Export (0) Print
Expand All

Web Applications

Kinect for Windows 1.8

The Kinect for Windows SDK JavaScript APIs give HTML5 applications access to Kinect data for interactions and visualization. This allows HTML5 applications running in a browser to connect to the sensor through a server running on the local computer. You can use this to create kiosk applications on dedicated computers. The web server component is a template that can be used as-is or modified as needed. For more information about the JavaScript APIs, see JavaScript Reference.

Dn435664.note(en-us,IEB.10).gifNote
The Kinect for Windows SDK JavaScript APIs support Internet Explorer 10 and later, Mozilla Firefox, and Google Chrome.

The following sections demonstrate how to use the Kinect for Windows SDK JavaScript APIs.

  1. Include the JavaScript source files
  2. Initialize the Kinect sensor (optional)
  3. Retrieve an instance of the KinectSensor interface
  4. Enable and configure the Kinect sensor streams
  5. Add a handler to process incoming stream frames
  6. Hook up the user interaction stream
  7. Display real-time bitmap streams
  8. Add a handler to respond to events from the sensor (optional)
  9. Extend functionality with custom streams (optional)

1. Include the JavaScript source files

Add the required JavaScript source files to your HTML page. The Kinect for Windows SDK JavaScript APIs are defined in Kinect-1.8.0.js. HTML5 Kinect UI elements such as cursors and buttons require the JQuery API.

<script type="text/javascript" src="Kinect-1.8.0.js"/>
<script type="text/javascript" src="http://ajax.aspnetcdn.com/ajax/jquery/jquery-1.9.1.min.js"/>

2. Initialize the Kinect sensor (optional)

When your HTML document is ready, call the connect function to connect to the Kinect web server. Note that this step is handled automatically if you use the default path and port.

Kinect.connect("http://localhost", 8181);

3. Retrieve an instance of the KinectSensor interface

The KinectSensor interface configures the sensor and sets handlers for events and frames.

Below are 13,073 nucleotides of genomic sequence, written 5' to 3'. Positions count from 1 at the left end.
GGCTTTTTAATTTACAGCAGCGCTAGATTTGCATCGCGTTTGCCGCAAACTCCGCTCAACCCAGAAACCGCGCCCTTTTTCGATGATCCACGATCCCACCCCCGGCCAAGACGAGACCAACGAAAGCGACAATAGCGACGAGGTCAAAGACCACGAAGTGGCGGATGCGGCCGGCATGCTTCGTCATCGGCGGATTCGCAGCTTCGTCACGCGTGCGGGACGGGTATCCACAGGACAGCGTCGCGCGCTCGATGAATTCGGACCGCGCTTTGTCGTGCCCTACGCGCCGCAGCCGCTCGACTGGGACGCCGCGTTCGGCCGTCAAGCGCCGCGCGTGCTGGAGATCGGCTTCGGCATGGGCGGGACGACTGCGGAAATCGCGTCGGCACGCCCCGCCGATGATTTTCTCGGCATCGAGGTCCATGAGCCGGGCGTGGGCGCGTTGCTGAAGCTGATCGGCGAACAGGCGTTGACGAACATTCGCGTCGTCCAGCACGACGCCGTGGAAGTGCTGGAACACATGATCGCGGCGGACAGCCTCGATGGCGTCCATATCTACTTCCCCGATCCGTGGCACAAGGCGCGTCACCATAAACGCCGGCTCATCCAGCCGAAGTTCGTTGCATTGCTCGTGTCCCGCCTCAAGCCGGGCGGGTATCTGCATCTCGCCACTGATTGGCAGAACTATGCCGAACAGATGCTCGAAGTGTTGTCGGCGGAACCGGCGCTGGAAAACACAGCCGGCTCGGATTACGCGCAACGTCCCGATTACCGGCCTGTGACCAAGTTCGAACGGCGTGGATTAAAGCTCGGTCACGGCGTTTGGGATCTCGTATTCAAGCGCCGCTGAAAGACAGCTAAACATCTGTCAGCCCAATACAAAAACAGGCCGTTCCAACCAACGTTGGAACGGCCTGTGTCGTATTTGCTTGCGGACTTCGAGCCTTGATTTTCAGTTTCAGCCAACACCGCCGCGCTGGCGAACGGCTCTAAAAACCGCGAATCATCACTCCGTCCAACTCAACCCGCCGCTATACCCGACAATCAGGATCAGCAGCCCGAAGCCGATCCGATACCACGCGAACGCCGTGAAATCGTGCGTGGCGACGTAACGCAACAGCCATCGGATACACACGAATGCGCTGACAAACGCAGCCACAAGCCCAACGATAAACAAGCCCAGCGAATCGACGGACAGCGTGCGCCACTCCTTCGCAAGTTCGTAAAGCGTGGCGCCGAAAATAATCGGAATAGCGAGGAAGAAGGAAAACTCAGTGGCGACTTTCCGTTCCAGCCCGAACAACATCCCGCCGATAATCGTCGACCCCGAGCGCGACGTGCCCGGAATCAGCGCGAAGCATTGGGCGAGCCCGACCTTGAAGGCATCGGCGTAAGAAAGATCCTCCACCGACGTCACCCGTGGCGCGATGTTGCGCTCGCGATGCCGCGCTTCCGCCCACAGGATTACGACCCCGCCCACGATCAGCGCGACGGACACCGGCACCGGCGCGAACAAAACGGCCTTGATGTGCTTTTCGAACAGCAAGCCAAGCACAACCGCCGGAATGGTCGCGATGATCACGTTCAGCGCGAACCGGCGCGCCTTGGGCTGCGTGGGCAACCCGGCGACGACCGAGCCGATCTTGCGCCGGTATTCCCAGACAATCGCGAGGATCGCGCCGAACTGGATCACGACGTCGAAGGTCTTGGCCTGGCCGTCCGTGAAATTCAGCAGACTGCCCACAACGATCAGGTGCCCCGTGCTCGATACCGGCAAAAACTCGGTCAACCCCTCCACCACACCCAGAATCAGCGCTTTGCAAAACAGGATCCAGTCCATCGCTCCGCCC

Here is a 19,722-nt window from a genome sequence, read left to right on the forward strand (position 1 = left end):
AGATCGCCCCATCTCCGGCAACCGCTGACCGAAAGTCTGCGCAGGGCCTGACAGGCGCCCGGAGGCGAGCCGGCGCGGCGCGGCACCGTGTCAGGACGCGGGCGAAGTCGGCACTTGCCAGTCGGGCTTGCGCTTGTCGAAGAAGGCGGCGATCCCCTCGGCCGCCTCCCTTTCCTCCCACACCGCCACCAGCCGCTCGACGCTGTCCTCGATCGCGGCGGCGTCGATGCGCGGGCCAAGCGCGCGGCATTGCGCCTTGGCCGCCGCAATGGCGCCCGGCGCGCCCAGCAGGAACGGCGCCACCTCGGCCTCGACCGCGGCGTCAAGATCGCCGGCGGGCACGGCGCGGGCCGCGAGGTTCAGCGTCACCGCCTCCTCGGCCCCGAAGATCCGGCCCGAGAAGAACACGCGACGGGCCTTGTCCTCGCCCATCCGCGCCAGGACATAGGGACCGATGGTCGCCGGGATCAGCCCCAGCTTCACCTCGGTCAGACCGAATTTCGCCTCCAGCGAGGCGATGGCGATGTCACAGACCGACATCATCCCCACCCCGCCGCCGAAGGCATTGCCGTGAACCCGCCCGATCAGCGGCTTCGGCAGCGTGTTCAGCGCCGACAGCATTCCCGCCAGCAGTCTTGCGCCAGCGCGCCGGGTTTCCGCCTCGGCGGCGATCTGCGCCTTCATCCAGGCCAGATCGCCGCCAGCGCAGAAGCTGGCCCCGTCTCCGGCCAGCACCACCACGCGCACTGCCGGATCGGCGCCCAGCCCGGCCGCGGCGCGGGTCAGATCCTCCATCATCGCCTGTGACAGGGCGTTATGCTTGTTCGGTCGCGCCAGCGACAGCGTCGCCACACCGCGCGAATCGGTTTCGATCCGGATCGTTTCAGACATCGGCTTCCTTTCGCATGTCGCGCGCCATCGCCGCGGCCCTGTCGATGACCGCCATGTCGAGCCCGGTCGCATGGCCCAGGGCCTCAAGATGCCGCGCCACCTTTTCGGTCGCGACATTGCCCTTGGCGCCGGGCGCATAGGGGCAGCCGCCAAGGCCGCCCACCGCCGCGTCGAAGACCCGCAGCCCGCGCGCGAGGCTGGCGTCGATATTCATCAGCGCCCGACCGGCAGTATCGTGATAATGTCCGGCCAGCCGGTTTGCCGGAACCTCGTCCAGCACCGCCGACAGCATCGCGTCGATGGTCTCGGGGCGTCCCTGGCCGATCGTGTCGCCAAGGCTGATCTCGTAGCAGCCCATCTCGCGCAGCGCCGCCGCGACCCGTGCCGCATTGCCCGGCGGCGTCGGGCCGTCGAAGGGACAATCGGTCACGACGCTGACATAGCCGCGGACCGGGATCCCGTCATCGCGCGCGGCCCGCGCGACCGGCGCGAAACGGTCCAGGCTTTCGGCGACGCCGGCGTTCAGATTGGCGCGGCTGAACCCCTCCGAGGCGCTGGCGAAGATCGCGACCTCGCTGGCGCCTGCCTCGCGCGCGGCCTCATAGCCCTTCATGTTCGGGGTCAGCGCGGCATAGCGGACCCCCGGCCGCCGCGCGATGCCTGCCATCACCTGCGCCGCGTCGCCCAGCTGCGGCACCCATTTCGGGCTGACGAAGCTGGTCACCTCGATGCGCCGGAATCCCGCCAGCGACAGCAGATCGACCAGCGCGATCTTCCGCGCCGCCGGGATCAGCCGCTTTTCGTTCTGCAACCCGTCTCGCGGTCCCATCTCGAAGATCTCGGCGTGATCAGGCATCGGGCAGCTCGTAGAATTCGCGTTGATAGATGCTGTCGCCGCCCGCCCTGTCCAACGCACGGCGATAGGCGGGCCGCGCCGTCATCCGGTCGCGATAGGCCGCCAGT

var sensor = Kinect.sensor(Kinect.DEFAULT_SENSOR_NAME /*optional*/, 
                           function( sensorToConfigure, isConnected) /*optional*/ {...});

To support multiple sensors, use Kinect Explorer to identify the DeviceConnectionId for the sensors. Associate the name with the corresponding KinectSensorChooser to the SensorChooserMap in the web server.

var specificSensorChooser = new KinectSensorChooser();
specificSensorChooser.RequiredConnectionId = "USB\VID_045E&PID_02C2\5&2080E735&0&6";
var defaultSensorChooser = new KinectSensorChooser();
var webserver = new KinectWebserver();
webserver.SensorChooserMap.Add("specific", specificSensorChooser);
webserver.SensorChooserMap.Add("default", defaultSensorChooser);
specificSensorChooser.Start();
defaultSensorChooser.Start();
webserver.Start();

On the web client, use the assigned names to select the sensor to use.

var defaultSensor = Kinect.sensor(Kinect.DEFAULT_SENSOR_NAME);
var specificSensor = Kinect.sensor("specific");

4. Enable and configure the Kinect sensor streams

Kinect sensor streams are enabled and configured using JSON. You can retrieve the current configuration by calling the getConfig function.

sensor.getConfig( function (configData) { ... });

The following example demonstrates how to use the postConfig function to enable and configure the Kinect sensor streams. All valid stream names are shown in this example.

var configuration = {
 
    "interaction" : {
        "enabled": true,
    },
 
    "userviewer" : {
        "enabled": true,
        "resolution": "640x480", //320x240, 160x120, 128x96, 80x60
        "userColors": { "engaged": 0xffffffff, "tracked": 0xffffffff },
        "defaultUserColor": 0xffffffff, //RGBA
    },
 
    "backgroundRemoval" : {
        "enabled": true,
        "resolution": "640x480", //1280x960
    },
 
    "skeleton" : {
        "enabled": true,
    },
 
    "sensorStatus" : {
        "enabled": true,
    }
 
};
  
sensorToConfigure.postConfig( configuration );

5. Add a handler to process incoming stream frames

To process incoming data streams from the sensor, call the addStreamFrameHandler function to set a callback function that is called whenever a data frame is received.

sensor.addStreamFrameHandler( function(frame) {
                
    switch (frame.stream) {
        case Kinect.SKELETON_STREAM_NAME:
            for (var iSkeleton = 0; iSkeleton < frame.skeletons.length; ++iSkeleton) {
                var skeleton = frame.skeletons[iSkeleton];
                            
                skeleton.trackingId;
                skeleton.trackingState;
                skeleton.position;